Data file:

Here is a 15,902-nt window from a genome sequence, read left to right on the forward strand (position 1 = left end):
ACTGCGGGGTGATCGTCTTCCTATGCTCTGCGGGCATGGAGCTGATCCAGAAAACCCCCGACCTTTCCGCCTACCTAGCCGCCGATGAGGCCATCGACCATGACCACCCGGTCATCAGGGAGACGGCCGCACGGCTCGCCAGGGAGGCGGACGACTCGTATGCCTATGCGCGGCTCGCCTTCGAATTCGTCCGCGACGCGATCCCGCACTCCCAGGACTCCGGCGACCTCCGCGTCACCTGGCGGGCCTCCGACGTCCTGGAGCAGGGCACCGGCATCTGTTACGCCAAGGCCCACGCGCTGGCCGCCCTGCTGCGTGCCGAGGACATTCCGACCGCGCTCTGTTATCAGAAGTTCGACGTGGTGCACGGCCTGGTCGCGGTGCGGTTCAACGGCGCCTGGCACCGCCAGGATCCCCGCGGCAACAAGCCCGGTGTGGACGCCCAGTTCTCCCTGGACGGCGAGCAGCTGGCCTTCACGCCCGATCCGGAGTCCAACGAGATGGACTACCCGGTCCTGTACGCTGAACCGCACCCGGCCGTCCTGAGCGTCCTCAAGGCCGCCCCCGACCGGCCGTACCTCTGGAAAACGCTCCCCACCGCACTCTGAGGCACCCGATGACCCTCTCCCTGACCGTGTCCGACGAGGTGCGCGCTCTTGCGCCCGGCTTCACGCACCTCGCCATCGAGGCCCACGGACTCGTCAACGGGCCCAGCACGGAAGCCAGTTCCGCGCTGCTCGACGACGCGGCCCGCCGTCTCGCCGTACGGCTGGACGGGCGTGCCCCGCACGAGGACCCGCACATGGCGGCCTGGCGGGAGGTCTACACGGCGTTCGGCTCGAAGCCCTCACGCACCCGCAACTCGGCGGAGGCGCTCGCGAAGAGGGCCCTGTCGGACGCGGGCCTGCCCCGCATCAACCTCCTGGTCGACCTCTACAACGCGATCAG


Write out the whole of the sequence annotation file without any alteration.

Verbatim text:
Here is a 15,902-nt window from a genome sequence, read left to right on the forward strand (position 1 = left end):
ACTGCGGGGTGATCGTCTTCCTATGCTCTGCGGGCATGGAGCTGATCCAGAAAACCCCCGACCTTTCCGCCTACCTAGCCGCCGATGAGGCCATCGACCATGACCACCCGGTCATCAGGGAGACGGCCGCACGGCTCGCCAGGGAGGCGGACGACTCGTATGCCTATGCGCGGCTCGCCTTCGAATTCGTCCGCGACGCGATCCCGCACTCCCAGGACTCCGGCGACCTCCGCGTCACCTGGCGGGCCTCCGACGTCCTGGAGCAGGGCACCGGCATCTGTTACGCCAAGGCCCACGCGCTGGCCGCCCTGCTGCGTGCCGAGGACATTCCGACCGCGCTCTGTTATCAGAAGTTCGACGTGGTGCACGGCCTGGTCGCGGTGCGGTTCAACGGCGCCTGGCACCGCCAGGATCCCCGCGGCAACAAGCCCGGTGTGGACGCCCAGTTCTCCCTGGACGGCGAGCAGCTGGCCTTCACGCCCGATCCGGAGTCCAACGAGATGGACTACCCGGTCCTGTACGCTGAACCGCACCCGGCCGTCCTGAGCGTCCTCAAGGCCGCCCCCGACCGGCCGTACCTCTGGAAAACGCTCCCCACCGCACTCTGAGGCACCCGATGACCCTCTCCCTGACCGTGTCCGACGAGGTGCGCGCTCTTGCGCCCGGCTTCACGCACCTCGCCATCGAGGCCCACGGACTCGTCAACGGGCCCAGCACGGAAGCCAGTTCCGCGCTGCTCGACGACGCGGCCCGCCGTCTCGCCGTACGGCTGGACGGGCGTGCCCCGCACGAGGACCCGCACATGGCGGCCTGGCGGGAGGTCTACACGGCGTTCGGCTCGAAGCCCTCACGCACCCGCAACTCGGCGGAGGCGCTCGCGAAGAGGGCCCTGTCGGACGCGGGCCTGCCCCGCATCAACCTCCTGGTCGACCTCTACAACGCGATCAG